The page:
The structure of the data prop

As seen above, graphql will pass the result of the query to the wrapped component in a prop called data. It will also pass through all of the props of the parent container.

For queries, the shape of the data prop is the following:

  • ...fields: One key for each root field in the query.
  • loading: This field is true if there is currently a query fetch in flight, including after calling refetch. false otherwise.
  • error: An ApolloError object that represents the different possible errors that might happen when running a query.

There are a lot more methods as well, which you can read about in the API docs for queries. As an example, for a query like this:

1
2
3
4
query getUserAndLikes($id: ID!) {
user(userId: $id) { name }
likes(userId: $id) { count }
}

You could get props like:

1
2
3
4
5
6
7
8
9
10
11
12
data: {
user: { name: "James" },
likes: { count: 10 },
loading: false,
error: null,
variables: { id: 'asdf' },
refetch() { ... },
fetchMore() { ... },
startPolling() { ... },
stopPolling() { ... },
// ... more methods
}

If you use the props option to the wrapper to specify custom props for your child component, this object will be passed to the props option on the parameter named data.

Variables and options

If you want to configure the query, you can provide an options key on the second argument to graphql, and your options will be passed along to ApolloClient.watchQuery. If your query requires variables, this is the place to pass them in:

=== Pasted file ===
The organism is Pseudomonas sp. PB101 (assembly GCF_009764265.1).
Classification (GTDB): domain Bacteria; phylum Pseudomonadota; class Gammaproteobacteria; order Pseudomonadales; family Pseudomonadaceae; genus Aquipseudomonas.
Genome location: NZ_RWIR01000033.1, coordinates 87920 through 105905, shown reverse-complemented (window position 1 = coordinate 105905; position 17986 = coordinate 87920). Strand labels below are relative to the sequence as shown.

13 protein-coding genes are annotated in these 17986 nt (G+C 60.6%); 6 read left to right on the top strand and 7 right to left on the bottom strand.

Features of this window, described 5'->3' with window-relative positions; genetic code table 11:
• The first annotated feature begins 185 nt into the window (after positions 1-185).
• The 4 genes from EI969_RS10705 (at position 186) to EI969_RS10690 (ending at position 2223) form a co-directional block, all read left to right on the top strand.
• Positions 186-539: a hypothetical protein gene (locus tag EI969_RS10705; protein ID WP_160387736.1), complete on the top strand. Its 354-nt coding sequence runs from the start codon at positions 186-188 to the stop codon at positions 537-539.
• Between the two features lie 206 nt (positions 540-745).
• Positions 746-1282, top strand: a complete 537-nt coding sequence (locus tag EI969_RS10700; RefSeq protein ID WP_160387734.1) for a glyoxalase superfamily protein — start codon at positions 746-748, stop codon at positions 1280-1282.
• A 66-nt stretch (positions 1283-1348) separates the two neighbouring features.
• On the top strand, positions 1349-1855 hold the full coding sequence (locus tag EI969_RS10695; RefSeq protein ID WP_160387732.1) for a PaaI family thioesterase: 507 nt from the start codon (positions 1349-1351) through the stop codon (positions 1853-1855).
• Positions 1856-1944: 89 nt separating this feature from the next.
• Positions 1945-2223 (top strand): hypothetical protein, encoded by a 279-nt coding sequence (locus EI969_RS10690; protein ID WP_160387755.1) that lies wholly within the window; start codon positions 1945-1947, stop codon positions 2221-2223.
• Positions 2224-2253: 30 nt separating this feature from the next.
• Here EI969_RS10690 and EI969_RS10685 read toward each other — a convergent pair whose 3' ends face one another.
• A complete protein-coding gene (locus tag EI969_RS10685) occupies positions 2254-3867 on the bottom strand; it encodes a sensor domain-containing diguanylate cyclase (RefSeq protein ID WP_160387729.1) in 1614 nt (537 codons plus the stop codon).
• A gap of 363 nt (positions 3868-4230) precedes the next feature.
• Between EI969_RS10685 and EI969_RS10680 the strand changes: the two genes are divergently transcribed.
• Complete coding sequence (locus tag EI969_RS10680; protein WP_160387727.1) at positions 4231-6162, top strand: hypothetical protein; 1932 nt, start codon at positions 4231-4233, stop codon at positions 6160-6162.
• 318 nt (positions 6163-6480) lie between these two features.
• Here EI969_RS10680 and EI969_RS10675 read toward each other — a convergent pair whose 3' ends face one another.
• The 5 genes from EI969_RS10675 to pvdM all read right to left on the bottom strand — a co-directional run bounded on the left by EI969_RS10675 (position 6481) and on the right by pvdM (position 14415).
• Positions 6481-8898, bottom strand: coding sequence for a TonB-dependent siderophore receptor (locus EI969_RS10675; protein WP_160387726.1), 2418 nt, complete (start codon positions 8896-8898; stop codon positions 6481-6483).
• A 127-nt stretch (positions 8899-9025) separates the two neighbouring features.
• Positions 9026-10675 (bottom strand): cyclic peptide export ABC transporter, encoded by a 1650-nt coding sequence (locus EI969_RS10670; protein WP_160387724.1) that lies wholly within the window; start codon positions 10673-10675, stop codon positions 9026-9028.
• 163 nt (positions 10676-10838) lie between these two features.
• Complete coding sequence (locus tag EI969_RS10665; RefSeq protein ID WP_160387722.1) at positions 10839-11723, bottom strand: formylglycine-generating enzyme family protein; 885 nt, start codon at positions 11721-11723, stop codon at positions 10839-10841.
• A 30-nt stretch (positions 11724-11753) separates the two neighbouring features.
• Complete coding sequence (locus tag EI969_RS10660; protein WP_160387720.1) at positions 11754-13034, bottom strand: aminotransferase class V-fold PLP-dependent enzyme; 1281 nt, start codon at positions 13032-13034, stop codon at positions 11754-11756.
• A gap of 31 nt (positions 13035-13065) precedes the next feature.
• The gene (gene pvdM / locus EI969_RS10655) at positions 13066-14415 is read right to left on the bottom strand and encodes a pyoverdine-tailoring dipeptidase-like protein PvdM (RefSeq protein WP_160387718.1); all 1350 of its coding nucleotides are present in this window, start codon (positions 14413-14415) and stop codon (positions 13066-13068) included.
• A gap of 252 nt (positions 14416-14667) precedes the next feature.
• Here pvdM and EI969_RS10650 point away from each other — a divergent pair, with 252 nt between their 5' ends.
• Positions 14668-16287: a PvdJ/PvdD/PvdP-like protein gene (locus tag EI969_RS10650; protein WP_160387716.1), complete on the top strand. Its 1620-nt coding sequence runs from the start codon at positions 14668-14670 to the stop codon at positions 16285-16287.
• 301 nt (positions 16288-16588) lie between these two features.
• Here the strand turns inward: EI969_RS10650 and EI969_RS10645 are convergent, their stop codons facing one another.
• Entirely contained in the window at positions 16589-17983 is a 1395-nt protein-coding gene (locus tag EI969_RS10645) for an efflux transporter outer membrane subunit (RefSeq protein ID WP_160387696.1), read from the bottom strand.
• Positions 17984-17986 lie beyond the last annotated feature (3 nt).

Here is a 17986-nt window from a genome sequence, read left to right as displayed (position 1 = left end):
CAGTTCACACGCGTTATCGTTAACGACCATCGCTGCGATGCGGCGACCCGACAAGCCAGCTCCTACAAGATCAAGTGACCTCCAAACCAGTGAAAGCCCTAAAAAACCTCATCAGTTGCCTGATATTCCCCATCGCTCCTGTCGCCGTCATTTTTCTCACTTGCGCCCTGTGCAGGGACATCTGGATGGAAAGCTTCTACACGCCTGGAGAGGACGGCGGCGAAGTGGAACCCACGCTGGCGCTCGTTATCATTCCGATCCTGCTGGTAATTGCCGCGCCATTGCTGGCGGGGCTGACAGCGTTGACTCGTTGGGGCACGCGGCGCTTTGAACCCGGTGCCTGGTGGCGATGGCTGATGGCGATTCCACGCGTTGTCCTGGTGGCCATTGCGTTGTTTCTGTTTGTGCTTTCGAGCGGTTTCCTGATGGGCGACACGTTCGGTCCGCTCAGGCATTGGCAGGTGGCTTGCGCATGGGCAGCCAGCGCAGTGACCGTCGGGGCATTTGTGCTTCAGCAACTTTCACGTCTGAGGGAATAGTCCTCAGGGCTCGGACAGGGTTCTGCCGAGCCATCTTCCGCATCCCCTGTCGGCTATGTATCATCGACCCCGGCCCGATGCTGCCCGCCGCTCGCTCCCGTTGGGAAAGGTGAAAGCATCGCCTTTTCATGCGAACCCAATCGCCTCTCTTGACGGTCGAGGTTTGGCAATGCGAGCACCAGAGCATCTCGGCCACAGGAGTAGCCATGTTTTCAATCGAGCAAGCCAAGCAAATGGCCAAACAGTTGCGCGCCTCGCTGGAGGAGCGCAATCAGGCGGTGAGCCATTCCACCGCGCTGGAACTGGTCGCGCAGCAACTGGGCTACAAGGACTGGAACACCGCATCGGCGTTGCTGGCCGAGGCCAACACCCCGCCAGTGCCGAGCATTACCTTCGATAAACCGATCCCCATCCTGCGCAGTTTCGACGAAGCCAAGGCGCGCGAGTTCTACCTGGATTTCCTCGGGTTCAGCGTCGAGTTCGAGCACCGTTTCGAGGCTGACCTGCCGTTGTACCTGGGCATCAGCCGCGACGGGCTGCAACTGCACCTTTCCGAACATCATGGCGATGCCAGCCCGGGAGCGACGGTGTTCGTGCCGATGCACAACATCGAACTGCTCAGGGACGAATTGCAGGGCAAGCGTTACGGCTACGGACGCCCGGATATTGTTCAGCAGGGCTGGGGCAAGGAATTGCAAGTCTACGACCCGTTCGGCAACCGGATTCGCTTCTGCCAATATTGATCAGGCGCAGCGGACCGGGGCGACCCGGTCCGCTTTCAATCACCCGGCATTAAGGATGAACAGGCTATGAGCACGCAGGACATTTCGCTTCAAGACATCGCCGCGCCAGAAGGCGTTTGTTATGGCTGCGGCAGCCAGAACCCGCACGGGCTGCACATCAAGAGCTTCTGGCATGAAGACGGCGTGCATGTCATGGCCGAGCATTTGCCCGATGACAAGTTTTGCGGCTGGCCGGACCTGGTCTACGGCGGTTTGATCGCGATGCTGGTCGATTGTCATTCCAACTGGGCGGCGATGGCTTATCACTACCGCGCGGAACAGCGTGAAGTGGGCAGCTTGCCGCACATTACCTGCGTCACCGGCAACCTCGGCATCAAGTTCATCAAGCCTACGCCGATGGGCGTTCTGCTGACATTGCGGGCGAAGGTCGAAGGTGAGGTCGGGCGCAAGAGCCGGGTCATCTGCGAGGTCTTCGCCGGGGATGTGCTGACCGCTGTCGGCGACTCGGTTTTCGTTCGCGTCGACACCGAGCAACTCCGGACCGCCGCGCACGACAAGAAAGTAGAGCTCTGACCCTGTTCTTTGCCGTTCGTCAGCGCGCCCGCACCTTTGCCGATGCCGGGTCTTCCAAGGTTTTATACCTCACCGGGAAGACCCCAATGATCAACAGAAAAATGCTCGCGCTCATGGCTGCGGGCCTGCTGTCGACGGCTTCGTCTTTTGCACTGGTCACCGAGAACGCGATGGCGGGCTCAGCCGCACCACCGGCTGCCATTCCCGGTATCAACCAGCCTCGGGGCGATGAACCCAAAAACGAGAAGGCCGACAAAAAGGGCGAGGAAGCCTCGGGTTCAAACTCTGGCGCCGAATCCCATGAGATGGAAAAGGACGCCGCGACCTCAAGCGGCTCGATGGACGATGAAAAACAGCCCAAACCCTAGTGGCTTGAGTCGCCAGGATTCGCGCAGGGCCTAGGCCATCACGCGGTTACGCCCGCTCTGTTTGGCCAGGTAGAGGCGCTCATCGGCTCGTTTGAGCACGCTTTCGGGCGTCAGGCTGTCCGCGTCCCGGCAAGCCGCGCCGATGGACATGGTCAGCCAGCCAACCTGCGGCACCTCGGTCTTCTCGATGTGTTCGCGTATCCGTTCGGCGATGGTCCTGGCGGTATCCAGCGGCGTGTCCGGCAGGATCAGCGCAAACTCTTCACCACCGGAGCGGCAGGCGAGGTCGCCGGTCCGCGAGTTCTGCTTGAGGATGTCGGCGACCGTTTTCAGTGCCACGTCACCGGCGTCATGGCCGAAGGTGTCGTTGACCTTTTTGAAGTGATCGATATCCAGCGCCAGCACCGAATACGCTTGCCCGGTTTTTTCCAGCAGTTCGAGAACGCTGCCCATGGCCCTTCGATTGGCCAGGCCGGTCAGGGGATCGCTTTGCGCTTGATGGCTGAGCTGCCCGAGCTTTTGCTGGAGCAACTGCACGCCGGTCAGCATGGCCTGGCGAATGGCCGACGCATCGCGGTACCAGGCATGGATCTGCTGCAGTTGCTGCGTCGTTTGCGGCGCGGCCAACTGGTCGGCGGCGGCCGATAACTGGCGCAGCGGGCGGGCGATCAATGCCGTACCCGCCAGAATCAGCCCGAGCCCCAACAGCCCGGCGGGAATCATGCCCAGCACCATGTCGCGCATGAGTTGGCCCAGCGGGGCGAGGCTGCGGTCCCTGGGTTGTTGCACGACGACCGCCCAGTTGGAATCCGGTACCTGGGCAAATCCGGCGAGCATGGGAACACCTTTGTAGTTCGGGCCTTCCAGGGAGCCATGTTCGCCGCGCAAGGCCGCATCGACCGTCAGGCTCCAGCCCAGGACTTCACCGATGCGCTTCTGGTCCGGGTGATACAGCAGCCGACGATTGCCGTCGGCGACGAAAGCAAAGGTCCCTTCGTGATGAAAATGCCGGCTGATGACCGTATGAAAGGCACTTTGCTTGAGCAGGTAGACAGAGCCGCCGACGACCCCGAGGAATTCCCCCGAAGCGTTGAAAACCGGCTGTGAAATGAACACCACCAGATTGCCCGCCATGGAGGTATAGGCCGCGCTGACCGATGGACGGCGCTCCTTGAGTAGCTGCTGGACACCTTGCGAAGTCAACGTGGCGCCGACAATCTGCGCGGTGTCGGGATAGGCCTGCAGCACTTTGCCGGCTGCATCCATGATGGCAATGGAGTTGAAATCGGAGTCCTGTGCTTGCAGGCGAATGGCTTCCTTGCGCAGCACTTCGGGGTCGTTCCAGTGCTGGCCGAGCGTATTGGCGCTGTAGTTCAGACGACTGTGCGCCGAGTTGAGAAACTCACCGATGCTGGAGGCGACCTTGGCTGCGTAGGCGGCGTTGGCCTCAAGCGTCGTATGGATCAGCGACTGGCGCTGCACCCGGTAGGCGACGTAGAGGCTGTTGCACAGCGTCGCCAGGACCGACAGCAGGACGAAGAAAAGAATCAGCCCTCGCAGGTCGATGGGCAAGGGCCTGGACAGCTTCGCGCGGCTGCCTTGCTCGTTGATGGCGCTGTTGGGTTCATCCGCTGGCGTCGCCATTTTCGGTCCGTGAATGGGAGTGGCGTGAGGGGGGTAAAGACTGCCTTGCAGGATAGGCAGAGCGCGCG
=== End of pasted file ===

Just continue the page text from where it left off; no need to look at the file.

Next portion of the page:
1
2
3
4
5
6
7
8
9
10
11
12
13
// Suppose our profile query took an avatar size
const CurrentUserForLayout = gql`
query CurrentUserForLayout($avatarSize: Int!) {
currentUser {
login
avatar_url(avatarSize: $avatarSize)
}
}
`;


const ProfileWithData = graphql(CurrentUserForLayout, {
options: { variables: { avatarSize: 100 } },
})(Profile);

Computing from props

Typically, variables to the query will be computed from the props of the wrapper component. Wherever the component is used in your application, the caller would pass arguments. So options can be a function that takes the props passed into the component:

1
2
3
4
5
6
7
// The caller could do something like:
<ProfileWithData avatarSize={300} />

// And our HOC could look like:
const ProfileWithData = graphql(CurrentUserForLayout, {
options: ({ avatarSize }) => ({ variables: { avatarSize } }),